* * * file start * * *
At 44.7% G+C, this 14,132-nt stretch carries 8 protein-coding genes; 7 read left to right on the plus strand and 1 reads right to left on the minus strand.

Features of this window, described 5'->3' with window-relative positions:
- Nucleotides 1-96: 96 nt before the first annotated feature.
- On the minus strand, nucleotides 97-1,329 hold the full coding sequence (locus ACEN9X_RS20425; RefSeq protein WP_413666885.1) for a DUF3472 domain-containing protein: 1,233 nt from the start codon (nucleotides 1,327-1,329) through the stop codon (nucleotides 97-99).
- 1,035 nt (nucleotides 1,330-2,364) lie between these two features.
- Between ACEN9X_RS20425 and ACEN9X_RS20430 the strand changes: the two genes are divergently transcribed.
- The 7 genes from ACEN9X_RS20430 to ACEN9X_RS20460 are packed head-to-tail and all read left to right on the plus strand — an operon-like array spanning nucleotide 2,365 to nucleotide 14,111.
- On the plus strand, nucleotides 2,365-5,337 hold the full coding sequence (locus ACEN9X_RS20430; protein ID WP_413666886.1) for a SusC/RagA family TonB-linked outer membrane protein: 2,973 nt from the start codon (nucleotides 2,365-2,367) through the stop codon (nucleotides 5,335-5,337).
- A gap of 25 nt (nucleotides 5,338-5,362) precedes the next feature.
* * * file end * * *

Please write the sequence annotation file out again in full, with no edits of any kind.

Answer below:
At 44.7% G+C, this 14,132-nt stretch carries 8 protein-coding genes; 7 read left to right on the plus strand and 1 reads right to left on the minus strand.

Features of this window, described 5'->3' with window-relative positions:
- Nucleotides 1-96: 96 nt before the first annotated feature.
- On the minus strand, nucleotides 97-1,329 hold the full coding sequence (locus ACEN9X_RS20425; RefSeq protein WP_413666885.1) for a DUF3472 domain-containing protein: 1,233 nt from the start codon (nucleotides 1,327-1,329) through the stop codon (nucleotides 97-99).
- 1,035 nt (nucleotides 1,330-2,364) lie between these two features.
- Between ACEN9X_RS20425 and ACEN9X_RS20430 the strand changes: the two genes are divergently transcribed.
- The 7 genes from ACEN9X_RS20430 to ACEN9X_RS20460 are packed head-to-tail and all read left to right on the plus strand — an operon-like array spanning nucleotide 2,365 to nucleotide 14,111.
- On the plus strand, nucleotides 2,365-5,337 hold the full coding sequence (locus ACEN9X_RS20430; protein ID WP_413666886.1) for a SusC/RagA family TonB-linked outer membrane protein: 2,973 nt from the start codon (nucleotides 2,365-2,367) through the stop codon (nucleotides 5,335-5,337).
- A gap of 25 nt (nucleotides 5,338-5,362) precedes the next feature.